Saturday, February 18, 2012

Reconstruction #1 - A War that Never Ended

Historic Baptist Church at Campbellton
This is part one of a continuing series on the Reconstruction War in Jackson County. I will post regularly for the next month on the violent outbreak, following it through from its beginning to its end.

According to most sources, the War Between the States in Florida came to an end on May 10, 1865. That's when Major General Samuel Jones officially surrendered Florida to Brigadier General E.M. McCook of the Union army. In Jackson County, however, the violence was far from over. In many ways here, the war never ended at all.

On May 10, 1865, the same day that  the Confederate flag was lowered over the posts at Tallahassee, Quincy and Marianna, a young woman named Angelina Hart Mercer was raped "with force and arms" by a newly freed former slave (or freedman) named Thomas Alexander. He would remain at large for more than one year before being arrested by Deputy Sheriff T.B. Bond. He would then claim that the crime had been an act of the war and was pardoned by an 1866 act of the General Assembly of Florida that forgave all acts committed during the war.

The attack on Angelina Mercer was the first act in a time of violence that would continue for years to come. In 1865 and 1866, much of this violence came at the hands of roving gangs, some allied with the Union and some with the Confederacy, that continued to operate in and around Jackson County long after the supposed end of the War Between the States.

Gen. Alexander Asboth, USA
General Alexander Asboth, who had led Union forces at the Battle of Marianna in 1864, recognized the danger posed by some of these groups on May of 1865 when he reported their continuing activities:

…There are, however, still several mounted bands of rebel desperadoes this side of the Choctawhatchee River, who, although included in Dick Taylor’s surrender, continue in arms against the United States Government, with their principal camps near Marianna, Fla., and Elba, Ala.; and to compel these rebels to lay down their arms, also to relieve the interior of West Florida from lawless bands of deserters from our army, robbing indiscriminately the people of both parties, I would respectfully renew my request for the return of the mounted portion of the Second Maine and First Florida Cavalry, or if that should be impossible, I would request that another small cavalry force be ordered here for the purpose of pacifying fully this portion of the country. - Gen. Alexander Asboth, USA, May 15, 1865.

Asboth also issued orders for the arrest of Lieutenant Joseph Sanders and a detachment of men from the First Florida Cavalry (U.S.). They had been sent out from Pensacola in the spring of 1865 to operate behind Confederate lines but had failed to return and were now engaged in robbing and looting.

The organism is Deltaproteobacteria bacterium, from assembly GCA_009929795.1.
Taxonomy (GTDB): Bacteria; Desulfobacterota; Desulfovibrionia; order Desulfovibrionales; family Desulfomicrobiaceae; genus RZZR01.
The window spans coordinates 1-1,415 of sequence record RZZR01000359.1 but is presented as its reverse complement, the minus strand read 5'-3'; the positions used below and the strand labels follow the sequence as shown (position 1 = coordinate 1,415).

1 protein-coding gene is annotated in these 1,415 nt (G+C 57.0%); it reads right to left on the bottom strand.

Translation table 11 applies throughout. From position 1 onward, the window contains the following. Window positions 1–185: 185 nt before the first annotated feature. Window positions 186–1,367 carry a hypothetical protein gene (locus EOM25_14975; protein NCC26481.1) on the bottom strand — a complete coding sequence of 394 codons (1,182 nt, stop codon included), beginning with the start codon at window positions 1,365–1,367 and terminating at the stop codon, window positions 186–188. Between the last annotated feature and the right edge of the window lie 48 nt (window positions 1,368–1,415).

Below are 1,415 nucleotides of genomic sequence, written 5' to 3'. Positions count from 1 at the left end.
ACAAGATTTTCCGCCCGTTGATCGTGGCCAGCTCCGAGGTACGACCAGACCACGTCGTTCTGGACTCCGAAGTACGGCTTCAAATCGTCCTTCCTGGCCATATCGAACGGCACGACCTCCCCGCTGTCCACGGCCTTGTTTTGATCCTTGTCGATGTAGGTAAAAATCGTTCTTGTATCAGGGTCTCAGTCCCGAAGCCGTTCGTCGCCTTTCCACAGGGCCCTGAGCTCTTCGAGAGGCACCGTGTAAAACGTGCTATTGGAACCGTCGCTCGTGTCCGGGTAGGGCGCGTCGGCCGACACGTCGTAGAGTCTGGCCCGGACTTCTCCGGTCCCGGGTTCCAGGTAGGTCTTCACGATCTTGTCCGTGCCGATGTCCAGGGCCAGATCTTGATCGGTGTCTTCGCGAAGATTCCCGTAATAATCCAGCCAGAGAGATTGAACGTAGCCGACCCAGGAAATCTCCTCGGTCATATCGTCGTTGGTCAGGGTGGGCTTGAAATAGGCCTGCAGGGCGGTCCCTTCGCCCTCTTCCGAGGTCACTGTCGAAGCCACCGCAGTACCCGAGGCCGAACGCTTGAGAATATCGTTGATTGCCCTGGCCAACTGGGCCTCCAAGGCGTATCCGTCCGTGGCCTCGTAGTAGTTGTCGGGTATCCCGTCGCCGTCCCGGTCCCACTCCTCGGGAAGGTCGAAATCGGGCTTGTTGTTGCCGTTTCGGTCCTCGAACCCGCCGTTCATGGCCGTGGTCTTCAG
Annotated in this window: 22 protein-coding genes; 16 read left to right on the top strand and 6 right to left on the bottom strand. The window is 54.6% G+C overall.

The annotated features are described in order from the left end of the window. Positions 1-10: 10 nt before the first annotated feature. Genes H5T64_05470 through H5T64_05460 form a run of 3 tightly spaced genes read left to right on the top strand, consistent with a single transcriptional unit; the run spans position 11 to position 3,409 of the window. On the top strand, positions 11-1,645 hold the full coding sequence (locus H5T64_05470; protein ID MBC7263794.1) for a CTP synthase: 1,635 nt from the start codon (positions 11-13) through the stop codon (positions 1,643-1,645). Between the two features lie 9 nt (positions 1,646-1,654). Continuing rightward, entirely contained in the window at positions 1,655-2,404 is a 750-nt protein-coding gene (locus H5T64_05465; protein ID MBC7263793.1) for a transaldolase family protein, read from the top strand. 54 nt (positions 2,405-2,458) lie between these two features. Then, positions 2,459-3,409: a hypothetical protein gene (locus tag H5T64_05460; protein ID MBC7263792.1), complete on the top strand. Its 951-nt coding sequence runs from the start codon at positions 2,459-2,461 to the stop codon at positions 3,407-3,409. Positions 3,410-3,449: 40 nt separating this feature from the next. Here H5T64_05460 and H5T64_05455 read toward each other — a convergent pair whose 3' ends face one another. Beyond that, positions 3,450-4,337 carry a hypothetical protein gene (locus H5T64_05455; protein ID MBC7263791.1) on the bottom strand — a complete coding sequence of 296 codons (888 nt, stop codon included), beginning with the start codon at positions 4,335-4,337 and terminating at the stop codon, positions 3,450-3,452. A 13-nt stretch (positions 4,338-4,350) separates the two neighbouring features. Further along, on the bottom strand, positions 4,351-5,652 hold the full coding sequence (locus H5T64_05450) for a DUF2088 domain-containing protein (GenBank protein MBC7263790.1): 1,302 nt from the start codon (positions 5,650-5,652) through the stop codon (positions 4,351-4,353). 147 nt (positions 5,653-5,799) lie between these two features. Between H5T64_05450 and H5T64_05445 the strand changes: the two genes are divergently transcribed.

Hon. George S. Hawkins of Marianna
On May 17, 1865, two days after Asboth wrote the report quoted above, his warning about the lawless raider gangs was almost realized at Campbellton:

...The raiders, under a man by the name of Pittman, who was styled a lieutenant, made a demonstration upon Campbellton on Wednesday last; numbers about 100. They were met by some forty armed citizens at the above place, but no collision. The raiders retired to their homes, learning they would be fought, with promises to be quiet. - Hon. George S. Hawkins of Marianna to Gen. Edwin McCook, USA, May 20, 1865.

The man named Pittman mentioned by George Hawkins of Marianna, a former U.S. and Confederate congressman, was Sergeant Thomas H. Pittman of Company F, First Florida Cavalry (U.S.). He was from Jackson County and had served as a lieutenant in the Confederate army (Co. I, 6th Florida Infantry) until he deserted in 1864 and joined the Union army at Pensacola. He applied for a commission as a lieutenant in the First Florida Cavalry (U.S.), but it never was granted.

While Pittman and his men withdrew when faced by armed citizens in Campbellton (probably the men of Captain A.R. Godwin's Campbellton Cavalry Home Guard), the activities of such raiders in Jackson County were far from over. 

I will continue to post on the Reconstruction War in Jackson County soon, so be sure to check back often. If you would like to learn more about the events of the just ended Civil War in the county, please consider my book: The History of Jackson County, Florida: The Civil War Years ($19.95).

It is also available as an instant download for Amazon Kindle: The History of Jackson County, Florida: The Civil War Years ($9.95).   


Kathy S. Johnson said...

Thank you for your extensive research and for your writings. Excellent!

Dale Cox said...

Kathy, Thank you so much for the comment. Dale